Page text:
In 1974, only 37% of farmers held a primary job off the farm. That number has steadily risen over the decades, up to 56% as of 2017. These numbers are even higher for younger farmers — nearly two out of three rely on off-farm income. Tellingly, a full 82% of farm household income comes from off-farm sources.

“Just about everyone we know is doing some other kind of work on top of farming. And if they aren’t, well I honestly don’t know how they’re making it work,” said AC Shilton, who, in addition to working as a journalist and TV producer, manages to produce grass-fed beef and lamb, pastured turkeys and eggs, and honey on 45 acres in rural Tennessee. Since buying their farm four years ago, Shilton and her husband have both held full-time, non-farm employment. “There is absolutely no way we’d be able to pull this off without outside income.”

Spell’s team dug into some of the underlying reasons for this increased reliance on off-farm work. One particularly stark revelation was that for nearly a decade, from 2011 to 2019, the national median farm income was a negative number almost every year. And the only year that number was positive, 2019, the median was a meager $296.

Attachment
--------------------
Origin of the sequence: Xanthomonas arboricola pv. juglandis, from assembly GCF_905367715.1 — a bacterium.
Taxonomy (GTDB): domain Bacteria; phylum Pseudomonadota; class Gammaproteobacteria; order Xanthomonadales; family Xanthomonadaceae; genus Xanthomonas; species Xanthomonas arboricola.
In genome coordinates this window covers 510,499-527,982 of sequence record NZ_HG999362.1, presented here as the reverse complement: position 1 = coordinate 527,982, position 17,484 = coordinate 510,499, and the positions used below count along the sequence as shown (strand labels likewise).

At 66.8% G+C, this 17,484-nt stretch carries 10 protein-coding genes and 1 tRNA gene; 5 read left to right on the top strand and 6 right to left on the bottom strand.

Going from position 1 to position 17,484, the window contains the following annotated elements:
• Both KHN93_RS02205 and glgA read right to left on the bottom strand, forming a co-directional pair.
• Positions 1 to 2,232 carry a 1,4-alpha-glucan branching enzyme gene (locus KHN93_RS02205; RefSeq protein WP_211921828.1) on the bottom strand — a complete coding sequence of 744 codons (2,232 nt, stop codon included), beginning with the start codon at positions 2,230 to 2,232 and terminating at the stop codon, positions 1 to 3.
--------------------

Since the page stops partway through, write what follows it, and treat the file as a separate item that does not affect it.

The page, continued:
“Looking at this ERS data was really a lightbulb,” said Spell. “I knew farming was hard, financially. But to see that the typical farm, on a typical year, does not have positive farm income, well that is eye-opening.”

The report also details that farm operators are commuting increasingly longer distances to work, and that the farther from a city your farm is, the more precarious your financial situation is likely to be. Mark Peterson, who farms 500 acres of corn and soy in Stanton, Iowa, said he knows farmers who spend hours commuting to and from their off-farm jobs, like his neighbor who travels well over an hour to teach auto mechanics at a community college. Peterson, who drives tractor-trailers in addition to other off-farm income sources (county supervisor, school bus driver), said he’s lucky his boss lets him keep a truck on his property.

Data source: USDA ERS · Graphic by Jesse Lee